Sandro Botticelli

Sandro Botticelli

Original name Alessandro di Mariano Filipepi (b. 1445, Florence Italy – d. May 17, 1510, Florence),

Florentine early Renaissance painter whose Birth of Venus (1485) and Primavera (1477-78) are

often said to epitomize for modern viewers the spirit of the Renaissance. His ecclesiastical

commissions included work for all the major churches of Florence and for the Sistine Chapel in Rome.

His name is derived from his elder brother Giovanni, a pawnbroker, who was called Il Botticello (The Little Barrel).

Although he was one of the most individual painters of the Italian Renaissance, Sandro Botticelli

remained little known for centuries after his death. Then his work was rediscovered late in the 19 th

century by a group of artists in England known as the Pre-Raphaelites.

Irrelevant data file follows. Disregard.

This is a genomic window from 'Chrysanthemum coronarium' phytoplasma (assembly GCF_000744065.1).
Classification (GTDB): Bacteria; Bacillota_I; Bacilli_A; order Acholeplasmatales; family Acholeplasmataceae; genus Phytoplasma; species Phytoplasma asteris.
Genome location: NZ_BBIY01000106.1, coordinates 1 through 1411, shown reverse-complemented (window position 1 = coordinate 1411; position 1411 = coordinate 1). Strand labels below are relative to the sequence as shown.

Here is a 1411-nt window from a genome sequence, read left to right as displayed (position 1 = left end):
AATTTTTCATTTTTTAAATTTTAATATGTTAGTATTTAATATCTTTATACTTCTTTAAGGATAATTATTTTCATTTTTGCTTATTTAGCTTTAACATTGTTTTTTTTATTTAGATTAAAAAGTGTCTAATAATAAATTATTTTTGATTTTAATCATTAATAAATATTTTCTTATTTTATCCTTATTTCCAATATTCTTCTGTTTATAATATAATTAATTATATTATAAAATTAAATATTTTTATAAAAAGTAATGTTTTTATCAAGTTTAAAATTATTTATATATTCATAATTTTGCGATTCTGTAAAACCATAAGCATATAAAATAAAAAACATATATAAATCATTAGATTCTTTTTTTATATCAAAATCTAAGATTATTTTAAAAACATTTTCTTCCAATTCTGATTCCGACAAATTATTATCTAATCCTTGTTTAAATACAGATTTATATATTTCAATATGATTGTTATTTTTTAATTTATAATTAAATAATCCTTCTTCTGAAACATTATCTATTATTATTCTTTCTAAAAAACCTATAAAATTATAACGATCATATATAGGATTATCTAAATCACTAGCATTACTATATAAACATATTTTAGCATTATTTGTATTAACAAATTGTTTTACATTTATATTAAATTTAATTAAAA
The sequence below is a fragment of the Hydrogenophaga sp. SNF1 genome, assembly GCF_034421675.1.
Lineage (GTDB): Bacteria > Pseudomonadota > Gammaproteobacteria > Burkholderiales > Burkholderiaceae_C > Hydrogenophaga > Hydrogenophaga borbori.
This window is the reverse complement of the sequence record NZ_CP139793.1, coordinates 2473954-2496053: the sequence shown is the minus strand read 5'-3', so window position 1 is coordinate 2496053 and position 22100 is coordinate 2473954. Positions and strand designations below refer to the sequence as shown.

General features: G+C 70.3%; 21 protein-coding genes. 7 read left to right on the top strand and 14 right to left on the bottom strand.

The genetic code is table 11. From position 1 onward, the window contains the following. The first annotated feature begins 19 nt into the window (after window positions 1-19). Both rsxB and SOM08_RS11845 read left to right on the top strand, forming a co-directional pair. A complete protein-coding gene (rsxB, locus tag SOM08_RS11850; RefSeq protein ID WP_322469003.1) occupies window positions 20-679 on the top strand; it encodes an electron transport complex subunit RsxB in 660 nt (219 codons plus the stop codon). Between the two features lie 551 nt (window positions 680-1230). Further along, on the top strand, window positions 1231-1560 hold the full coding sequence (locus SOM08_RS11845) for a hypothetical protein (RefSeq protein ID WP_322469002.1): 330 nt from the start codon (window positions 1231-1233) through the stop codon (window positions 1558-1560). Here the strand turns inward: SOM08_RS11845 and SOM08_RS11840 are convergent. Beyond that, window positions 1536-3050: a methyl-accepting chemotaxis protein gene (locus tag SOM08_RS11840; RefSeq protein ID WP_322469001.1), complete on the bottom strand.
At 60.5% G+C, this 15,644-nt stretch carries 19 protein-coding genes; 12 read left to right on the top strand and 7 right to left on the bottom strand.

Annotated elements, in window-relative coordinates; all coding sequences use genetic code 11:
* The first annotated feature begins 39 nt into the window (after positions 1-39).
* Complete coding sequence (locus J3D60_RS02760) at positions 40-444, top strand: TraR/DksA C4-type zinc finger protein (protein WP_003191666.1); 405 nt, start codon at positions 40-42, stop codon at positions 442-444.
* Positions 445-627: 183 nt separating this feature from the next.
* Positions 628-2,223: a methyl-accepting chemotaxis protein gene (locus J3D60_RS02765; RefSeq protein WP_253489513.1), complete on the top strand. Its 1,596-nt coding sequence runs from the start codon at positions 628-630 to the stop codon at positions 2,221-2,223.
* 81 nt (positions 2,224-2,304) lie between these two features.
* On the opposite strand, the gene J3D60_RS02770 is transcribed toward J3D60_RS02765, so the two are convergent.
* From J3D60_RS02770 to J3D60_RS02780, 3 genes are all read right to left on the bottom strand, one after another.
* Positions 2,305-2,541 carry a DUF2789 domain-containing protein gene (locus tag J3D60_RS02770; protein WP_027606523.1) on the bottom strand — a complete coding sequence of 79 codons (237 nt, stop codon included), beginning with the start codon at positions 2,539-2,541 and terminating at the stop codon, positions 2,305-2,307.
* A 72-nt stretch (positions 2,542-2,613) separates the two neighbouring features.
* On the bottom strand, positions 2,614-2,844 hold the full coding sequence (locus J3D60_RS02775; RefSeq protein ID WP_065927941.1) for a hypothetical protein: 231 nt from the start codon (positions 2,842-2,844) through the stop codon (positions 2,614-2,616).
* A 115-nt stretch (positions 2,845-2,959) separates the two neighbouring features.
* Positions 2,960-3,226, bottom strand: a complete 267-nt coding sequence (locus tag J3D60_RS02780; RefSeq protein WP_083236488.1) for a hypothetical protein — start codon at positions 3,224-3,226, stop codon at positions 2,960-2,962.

Born Alessandro di Mariano Filipepi in Florence in 1445, Sandro Botticelli was apprenticed to a goldsmith. Later

he was a pupil of the painter Fra Filippo Lippi. He spent all his life in Florence except for a visit to Rome

in 1481-82. There he painted wall frescoes in the Sistine Chapel of the Vatican.

In Florence, Sandro Botticelli was a protege of several members of the powerful Medici family. He painted

portraits of the family and many religious pictures, including the famous The Adoration of the Magi.

The most original of his paintings are those illustrating Greek and Roman legends. The best known are

the two large panels Primavera and The Birth of Venus.

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